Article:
Differences between cancerous and normal tissues exist in their NIR spectra

Supposing that there are differences in the spectra of cancerous and non-cancerous tissues, it is reasonable to assume that these should be easier to distinguish in spectra recorded from more aggressive cases, such as an invasive ductal carcinoma (IDC), grade SBR III.3

Non-cancerous and normal tissue samples were collected at a distance from the cancerous zone, and cancerous tissue samples were taken from the non-necrotic cancerous zone. The original mean spectra were collected from ten corresponding tissue sections using the NIR log10 (1/R) values, and were recorded from both cancerous (C) and non-cancerous (N) tissues. The spectra of these two types are shown in Figure 1(a). The overlaid second-derivative NIR spectra of N and C tissues from the same SBR III grade case are also shown in Figure 1(b).3

After a comparison of the two overlaid second-derivative spectral profiles from 1100 nm to 2500 nm, we were able to select four zones of bands, A, B, C and D [Figure 1(c)]. To evaluate whether a significant difference existed between the means of the two types of breast tissue, we used the points of difference in nm as the statistical input data from 52 cases (including one MCF7/6 cultured cancerous cell) and 337 tissue sections. After a t-test5 for zones C (1950–2122 nm) and B (1730–1822 nm), the highest t-values were 7.86–8.02 and 4.59–4.75, so the p-values are less than 0.001 and 0.01. Therefore, we proposed that the difference between C1, C2 and B2, B3 points of difference could be used as an NIR spectroscopy diagnostic tool, and we called them diagnostic map C and diagnostic table B, respectively.1

Figure 1. (a) NIR original spectra and (b) NIR second-derivative spectra of cancerous (C) or normal (N) tissues. Reproduced from J. Wallon, S.H. Yan, J. Tong, M. Meurens and J. Haot, “Identification of breast carcinomatous tissue by near-infrared reflectance spectroscopy”, Appl. Spectrosc. 48(2), 190–193 (1994). (c) Second-derivative spectra from a control normal sample showing the four selected zones and the points of difference within them. Reproduced from J. Wallon, S.H. Yan and J. Haot, “identification of human breast tissue by NIR spectroscopy”, in Near Infrared Spectroscopy: The Future Waves - Proceedings of the 7th International Conference, Ed by A.M.C. Davies and P.C. Williams. NIR Publications, Chichester, UK. https://store.impopen.com/near-infrared-spectroscopy-the-future-waves-p…

Evaluation of NIR diagnosis by calibration, prediction and test set

The results of the calibration and prediction series, each from 52 individual cases, are shown in the scores plots in Figure 2(a and b). Hence, we had 28 and 24 mean spectral data values from each series with points of difference of cancerous and non-cancerous cases, respectively.1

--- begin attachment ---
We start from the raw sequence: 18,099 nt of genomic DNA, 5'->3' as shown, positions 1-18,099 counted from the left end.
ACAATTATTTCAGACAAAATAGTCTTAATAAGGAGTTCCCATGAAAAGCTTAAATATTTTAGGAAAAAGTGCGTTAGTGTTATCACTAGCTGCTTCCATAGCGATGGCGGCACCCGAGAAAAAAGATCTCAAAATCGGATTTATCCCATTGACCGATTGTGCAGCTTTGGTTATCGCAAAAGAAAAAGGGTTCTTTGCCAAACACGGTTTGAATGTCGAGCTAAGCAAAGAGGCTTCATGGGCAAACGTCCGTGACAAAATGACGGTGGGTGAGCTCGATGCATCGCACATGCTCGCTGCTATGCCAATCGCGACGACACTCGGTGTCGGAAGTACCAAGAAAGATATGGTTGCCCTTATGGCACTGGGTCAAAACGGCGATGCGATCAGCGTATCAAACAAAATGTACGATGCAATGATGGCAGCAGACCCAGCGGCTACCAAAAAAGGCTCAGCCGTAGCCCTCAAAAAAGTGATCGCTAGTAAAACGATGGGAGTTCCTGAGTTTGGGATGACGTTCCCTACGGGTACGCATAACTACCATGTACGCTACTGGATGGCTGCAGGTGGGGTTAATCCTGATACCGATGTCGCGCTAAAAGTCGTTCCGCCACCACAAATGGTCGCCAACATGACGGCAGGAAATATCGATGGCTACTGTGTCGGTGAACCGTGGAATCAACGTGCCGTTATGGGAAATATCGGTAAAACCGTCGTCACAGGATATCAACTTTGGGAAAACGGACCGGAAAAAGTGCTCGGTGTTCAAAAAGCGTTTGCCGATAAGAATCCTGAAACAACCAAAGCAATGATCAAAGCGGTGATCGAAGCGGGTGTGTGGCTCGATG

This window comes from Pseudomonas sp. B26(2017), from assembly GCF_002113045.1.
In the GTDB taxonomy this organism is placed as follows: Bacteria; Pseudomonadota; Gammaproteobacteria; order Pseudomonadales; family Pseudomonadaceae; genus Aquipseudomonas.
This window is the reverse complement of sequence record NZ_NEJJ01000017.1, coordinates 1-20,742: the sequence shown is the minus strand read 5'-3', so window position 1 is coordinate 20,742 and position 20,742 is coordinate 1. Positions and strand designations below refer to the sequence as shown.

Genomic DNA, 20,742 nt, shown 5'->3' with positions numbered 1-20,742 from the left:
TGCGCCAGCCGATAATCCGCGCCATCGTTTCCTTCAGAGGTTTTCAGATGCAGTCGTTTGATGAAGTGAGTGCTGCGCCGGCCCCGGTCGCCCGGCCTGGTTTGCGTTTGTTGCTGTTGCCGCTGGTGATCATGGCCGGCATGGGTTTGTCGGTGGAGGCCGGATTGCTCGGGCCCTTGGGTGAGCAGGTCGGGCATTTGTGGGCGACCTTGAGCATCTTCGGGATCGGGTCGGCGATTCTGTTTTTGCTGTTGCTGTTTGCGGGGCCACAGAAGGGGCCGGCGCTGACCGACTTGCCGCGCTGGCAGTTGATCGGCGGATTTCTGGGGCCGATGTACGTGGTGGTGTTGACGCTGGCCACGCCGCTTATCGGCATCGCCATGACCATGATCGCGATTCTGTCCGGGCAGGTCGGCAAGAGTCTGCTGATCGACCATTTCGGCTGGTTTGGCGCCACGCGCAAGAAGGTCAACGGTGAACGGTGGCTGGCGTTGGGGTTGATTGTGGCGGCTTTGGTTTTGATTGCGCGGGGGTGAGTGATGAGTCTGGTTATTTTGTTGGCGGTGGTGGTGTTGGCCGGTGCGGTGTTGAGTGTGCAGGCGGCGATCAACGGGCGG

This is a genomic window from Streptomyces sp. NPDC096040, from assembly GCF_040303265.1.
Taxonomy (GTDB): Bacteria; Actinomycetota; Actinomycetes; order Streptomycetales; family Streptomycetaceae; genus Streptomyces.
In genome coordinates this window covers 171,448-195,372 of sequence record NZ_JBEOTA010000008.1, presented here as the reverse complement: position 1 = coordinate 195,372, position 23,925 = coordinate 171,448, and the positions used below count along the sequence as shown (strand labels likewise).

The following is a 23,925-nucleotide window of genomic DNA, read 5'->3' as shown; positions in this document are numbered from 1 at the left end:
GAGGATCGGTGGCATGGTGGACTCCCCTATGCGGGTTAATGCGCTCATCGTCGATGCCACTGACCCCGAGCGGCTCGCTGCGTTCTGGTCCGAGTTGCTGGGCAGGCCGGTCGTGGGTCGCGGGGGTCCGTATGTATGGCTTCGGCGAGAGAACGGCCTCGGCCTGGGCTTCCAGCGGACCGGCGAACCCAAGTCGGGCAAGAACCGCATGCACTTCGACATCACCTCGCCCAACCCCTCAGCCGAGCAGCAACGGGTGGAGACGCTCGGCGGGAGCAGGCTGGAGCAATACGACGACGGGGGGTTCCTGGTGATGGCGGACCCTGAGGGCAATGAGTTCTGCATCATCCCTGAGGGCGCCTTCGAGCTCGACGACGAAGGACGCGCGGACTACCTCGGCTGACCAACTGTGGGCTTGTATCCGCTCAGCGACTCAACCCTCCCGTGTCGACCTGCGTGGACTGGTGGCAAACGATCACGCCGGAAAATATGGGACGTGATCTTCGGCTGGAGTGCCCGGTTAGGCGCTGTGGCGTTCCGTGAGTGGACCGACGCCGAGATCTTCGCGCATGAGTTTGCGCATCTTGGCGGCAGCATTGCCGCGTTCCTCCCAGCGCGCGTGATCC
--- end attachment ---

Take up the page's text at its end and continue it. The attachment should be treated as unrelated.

Figure 2(a). The PC1 vs PC2 diagnostic map C for classifying SBR-grade cases. (b) Improvement of Figure 2(a) by using NLM-PCA. © 2009 IM Publications, reproduced from Reference 1 with permission.

Calibration set

The calibration set consisted of 27 (IDC) SBR grade I, II and III patients (black squares) and one MCF7/6 cancerous cell (black triangle), and 15 SBR grade non-cancerous tissue (open squares) and 9 benign tumour patients with normal tissues (open circles), Figure 2a. Figure 2(a) shows the best PCA map C, obtained using pre-processing with range-scaling, in which the first two PCs together accounted for 93.56 % of the original variances: PC1 for 80.70 % and PC2 for 12.86 %.

In Figure 2(a), all 27 (IDC) cases are closest to the MCF7/6 cancerous cell, followed by the aggressive cases from SBR III (3), IIc (c2), IIb (b2) and SBR I (1) patients. All normal control and non-cancerous cases lie furthest away from the MCF7/6 cancerous cell position. The incorrectly or borderline classified cases correspond to 2 % (1/52) and 6 % (3/52) for non-cancerous and cancerous cases, respectively. However, if the same input data were treated by non-linear regression first and then plotted with PCA, the mapping error decreased from 0.012060 to 0.006142. Then it would be easy to determine whether both cases were just borderline or not.1

Prediction set

Figure 2(b) shows results for the prediction set. It has been overlaid on Figure 2(a) to validate the calibration. We have developed a software package—CAIBT (Chemometric Approaches to Identify Human Breast Tissues, not published)—to automate the testing of individual cases. The NIR spectral data are input and the case type is determined by its position compared to the calibration samples;6 the closer, the higher is the resemblance. In conclusion, the NLM-PCA map can diagnose higher or lower-grade aggressive SBR cases with an acceptable error rate.1,7

Test set

The test set was used to validate the NIR procedure:1 for example, the ability of the procedure to distinguish malignant from benign breast cases, and the most malignant aggressive cases from the lesser ones. Input data included 35 cases of fibroadenoma and control, non-malignant, surrounding tissues. In total, 92 cases are shown in Figure 3, which shows map C for the best PCA diagnosis.1 All input data was pre-processed by range scaling, combined with mean centring. Furthermore, 96.22 % of the original variances are accounted for, PC1 for 84.37 % and PC2 for 11.85 %.